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Exotic Animal Attacks on Humans Statistics

Melissa cares for a variety of exotic animals and has completed a certificate in veterinary assisting and a bachelor's degree in biology.

"It is estimated that there are 10,000 to 20,000 big cats currently held in private ownership in the U.S., although the exact number remains a mystery. In the past 21 years, U.S. incidents involving captive big cats—including tigers, lions, cougars, leopards, jaguars, cheetahs and lion/tiger hybrids—have resulted in the deaths of 20 humans, 246 maulings, 254 escapes, 143 big cats deaths and 131 confiscations."

---Big Cat Rescue

Animal Intervention

Animal Intervention was a show on the National Geographic channel that opportunistically added to anti-exotic pet hysteria. Here is a graphic from the network's website that lists the numbers of individual large exotic pet-inflicted injuries and fatalities. Of course, the 'exotic' animals get lumped together as one entity in the second chart.

Why do anti-privately owned captive animal sites such as this one perpetually refuse to list comparisons with the numbers of injuries and fatalities caused by domesticated pets? Because the exotic pet incidences would be dwarfed, and readers would have enough intelligence to determine that the point of the article is ridiculous and invalid.

How often do big cats and other exotics attack?

Big Cat Rescue is an avid proponent of exotic pet bans (mainly exotic cats, despite size). While their main reason for supporting such laws is their ideological belief that non-domesticated animals do not belong in any form of captivity, they will of course pretend to care about the safety of the public to push such an agenda. I found their willingness to list such statistics interesting.

What numbers and percentages constitute a public safety threat?

According to their research, 10,000 to 20,000 big cats are currently being kept privately (I also question the veracity of this statement). Also stated is that the true number is not really known, obviously to cause speculation that the number might be higher. Let's examine these numbers.

In the last 21 years...which is almost as long as I've been alive, out of thousands and thousands of privately owned big cats, 20 deaths have occurred. That comes to about 1 death per yer, and if the current stated number of big cats (20,000) were the only to exist, that would be .1 percent of their population (over the course of 21 years there were WAY more than 20,000). Consider also that 5-10 years ago state-wide regulations were unfortunately more lax.

Disease is another commonly cited 'danger'

A change of perspective

There have been 246 "maulings"...keeping in mind that the definition of a 'mauling' varies by what your position is. If you hate big cat ownership, a nip on the finger may be a 'mauling'. Either way, for the purposes of this article, let's just assume these accidents are all severe, hospital-requiring injuries. Out of the current alleged number of big cats (20,000), this equates to a 'startling' 1.23 percent, or about 11 of such non-fatal injuries per year. Also note that either a strong majority or all of these injuries were sustained by people who care for or interact with the animal, making those who choose not to be around exotics far safer. In other words, you, the person who is uncomfortable with people having these animals.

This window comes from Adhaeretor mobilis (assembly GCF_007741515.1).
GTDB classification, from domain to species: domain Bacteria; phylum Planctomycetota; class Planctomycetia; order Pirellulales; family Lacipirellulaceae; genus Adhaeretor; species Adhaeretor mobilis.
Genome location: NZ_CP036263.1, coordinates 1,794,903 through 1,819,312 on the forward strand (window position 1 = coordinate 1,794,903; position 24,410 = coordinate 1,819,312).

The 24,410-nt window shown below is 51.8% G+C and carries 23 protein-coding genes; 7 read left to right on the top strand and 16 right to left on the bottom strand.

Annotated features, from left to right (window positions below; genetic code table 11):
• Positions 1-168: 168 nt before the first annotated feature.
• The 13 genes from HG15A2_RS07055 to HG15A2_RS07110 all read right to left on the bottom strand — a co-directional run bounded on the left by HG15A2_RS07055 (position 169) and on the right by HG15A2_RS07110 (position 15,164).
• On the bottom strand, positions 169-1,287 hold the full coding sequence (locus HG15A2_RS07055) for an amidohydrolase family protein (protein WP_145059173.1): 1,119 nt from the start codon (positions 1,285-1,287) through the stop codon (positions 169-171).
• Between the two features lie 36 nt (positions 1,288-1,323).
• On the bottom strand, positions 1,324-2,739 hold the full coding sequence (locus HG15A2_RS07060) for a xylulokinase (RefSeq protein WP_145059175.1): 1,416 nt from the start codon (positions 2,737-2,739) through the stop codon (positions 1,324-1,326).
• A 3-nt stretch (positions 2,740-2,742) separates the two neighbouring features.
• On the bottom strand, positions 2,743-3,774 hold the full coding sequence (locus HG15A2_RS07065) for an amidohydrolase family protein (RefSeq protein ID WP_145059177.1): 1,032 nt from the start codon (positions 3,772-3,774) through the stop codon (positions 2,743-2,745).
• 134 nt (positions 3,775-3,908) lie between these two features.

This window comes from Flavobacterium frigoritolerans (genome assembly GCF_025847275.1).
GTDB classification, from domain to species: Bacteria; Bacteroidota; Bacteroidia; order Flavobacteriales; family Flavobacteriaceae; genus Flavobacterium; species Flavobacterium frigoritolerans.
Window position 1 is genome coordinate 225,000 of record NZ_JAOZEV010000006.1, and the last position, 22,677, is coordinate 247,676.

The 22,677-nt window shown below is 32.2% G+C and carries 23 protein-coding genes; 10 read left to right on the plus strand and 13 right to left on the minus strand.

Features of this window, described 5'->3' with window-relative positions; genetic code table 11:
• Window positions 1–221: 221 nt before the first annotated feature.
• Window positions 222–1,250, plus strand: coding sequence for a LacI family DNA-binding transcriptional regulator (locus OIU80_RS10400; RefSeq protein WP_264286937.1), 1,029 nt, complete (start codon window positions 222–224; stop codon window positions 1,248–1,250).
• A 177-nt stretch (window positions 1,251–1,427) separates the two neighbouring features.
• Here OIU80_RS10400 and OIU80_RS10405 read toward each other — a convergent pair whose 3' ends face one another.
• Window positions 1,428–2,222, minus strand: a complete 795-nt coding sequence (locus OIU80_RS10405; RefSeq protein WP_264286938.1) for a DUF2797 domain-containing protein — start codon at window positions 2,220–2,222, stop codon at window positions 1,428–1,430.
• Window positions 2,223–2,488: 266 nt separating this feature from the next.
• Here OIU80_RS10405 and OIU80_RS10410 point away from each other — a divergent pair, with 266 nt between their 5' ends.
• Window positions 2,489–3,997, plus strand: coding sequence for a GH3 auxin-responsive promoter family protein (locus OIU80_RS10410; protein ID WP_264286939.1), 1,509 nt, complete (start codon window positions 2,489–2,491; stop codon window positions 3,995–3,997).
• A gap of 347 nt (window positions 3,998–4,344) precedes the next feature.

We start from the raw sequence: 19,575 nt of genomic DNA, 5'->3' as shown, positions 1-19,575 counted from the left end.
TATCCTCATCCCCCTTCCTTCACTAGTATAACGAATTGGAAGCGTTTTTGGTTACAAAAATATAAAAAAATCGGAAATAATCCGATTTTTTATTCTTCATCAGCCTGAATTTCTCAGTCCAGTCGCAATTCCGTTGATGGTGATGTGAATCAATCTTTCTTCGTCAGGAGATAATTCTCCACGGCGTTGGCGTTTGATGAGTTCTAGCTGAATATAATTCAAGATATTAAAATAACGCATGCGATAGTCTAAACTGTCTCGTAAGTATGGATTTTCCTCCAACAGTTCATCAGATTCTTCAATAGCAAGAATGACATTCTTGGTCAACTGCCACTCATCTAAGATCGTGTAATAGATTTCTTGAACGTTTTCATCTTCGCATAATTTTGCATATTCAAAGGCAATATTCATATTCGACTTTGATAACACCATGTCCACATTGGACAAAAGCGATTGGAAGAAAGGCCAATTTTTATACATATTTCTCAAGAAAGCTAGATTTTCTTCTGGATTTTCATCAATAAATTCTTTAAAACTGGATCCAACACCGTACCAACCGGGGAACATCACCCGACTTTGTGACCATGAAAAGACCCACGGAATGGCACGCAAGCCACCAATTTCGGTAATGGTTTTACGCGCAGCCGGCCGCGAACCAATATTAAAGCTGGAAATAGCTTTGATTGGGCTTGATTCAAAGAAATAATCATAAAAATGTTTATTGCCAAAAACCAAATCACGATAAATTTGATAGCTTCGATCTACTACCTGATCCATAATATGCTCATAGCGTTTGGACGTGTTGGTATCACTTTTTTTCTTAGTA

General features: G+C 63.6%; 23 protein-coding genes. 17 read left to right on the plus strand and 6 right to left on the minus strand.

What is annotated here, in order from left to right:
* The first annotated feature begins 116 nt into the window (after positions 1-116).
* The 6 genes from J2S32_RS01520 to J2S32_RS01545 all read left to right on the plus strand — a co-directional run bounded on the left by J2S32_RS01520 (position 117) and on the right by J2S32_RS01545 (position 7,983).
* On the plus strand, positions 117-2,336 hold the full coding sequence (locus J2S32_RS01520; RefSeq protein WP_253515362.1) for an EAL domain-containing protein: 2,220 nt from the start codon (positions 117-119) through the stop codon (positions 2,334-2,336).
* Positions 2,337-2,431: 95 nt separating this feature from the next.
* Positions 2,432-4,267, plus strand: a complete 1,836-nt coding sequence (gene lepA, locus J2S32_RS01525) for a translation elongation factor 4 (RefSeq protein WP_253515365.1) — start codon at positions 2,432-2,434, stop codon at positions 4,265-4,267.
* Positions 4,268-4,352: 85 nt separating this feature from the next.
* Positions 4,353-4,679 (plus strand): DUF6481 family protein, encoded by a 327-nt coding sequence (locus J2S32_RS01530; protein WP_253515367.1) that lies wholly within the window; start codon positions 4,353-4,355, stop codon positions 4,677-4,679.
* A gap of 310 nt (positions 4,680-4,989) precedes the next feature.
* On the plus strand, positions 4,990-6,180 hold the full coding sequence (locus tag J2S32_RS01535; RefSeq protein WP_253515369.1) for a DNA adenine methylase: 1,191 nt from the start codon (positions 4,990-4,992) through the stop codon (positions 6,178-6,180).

This is the true meaning of public safety. Therefore, out of such enormous numbers of animals, there have only been 254 escapes, and if all of the fatalities were a result of an escape, at highest, approximately 8 percent of such escapes have led to fatalities.

On top of all this, the tallies for these exotic cat attacks do not only pertain to so-called private owners! They include zoos (some are refereed to as sanctuaries, reserves, ect.) that are privately owned and accredited. So that's more big cats to factor into your equation.

Pitt bull owners and other detractors of breed specific legislation need to pay attention.

If such ridiculously small numbers are an acceptable reason to ban an animal, there exists no logical argument why certain dog breeds shouldn't be next, or firs

AnimalAZA-accredited zoosNon-AZA facilitiesNON-PROFIT SANCTUARIESPrivate pet ownersTotal







Big Cats












Killer Whales






Non-Human Primates






% of Fatalities






Avg. Human Death per year (2000-2010)













See for yourself: Check Exotic Pet Attacks

Step 1: Set up a Google alert. This feature will send to your email any current news article, blog post, or other such journalistic outlets that contain your search term to your email whenever the material is published online, or in the time intervals of your choosing.

Step 2: Add in exotic pet-related keywords to the search query. Your first term can be “exotic pet” if you would like any information occurring with this vast group of animals. Or, you can get more specific and type in “exotic pet attack” or “pet tiger”, “pet monkey”, ect. That way, when a captive big cat or other exotic pet perpetuates an attack, it will be sent to your email.

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Step 3: For your second set of Google alert search terms, type in: “dog attack”…and prepare for your email to get flooded. For this reason, you may want to choose the weekly time interval.

Massive video collection of recent pitt bull attacks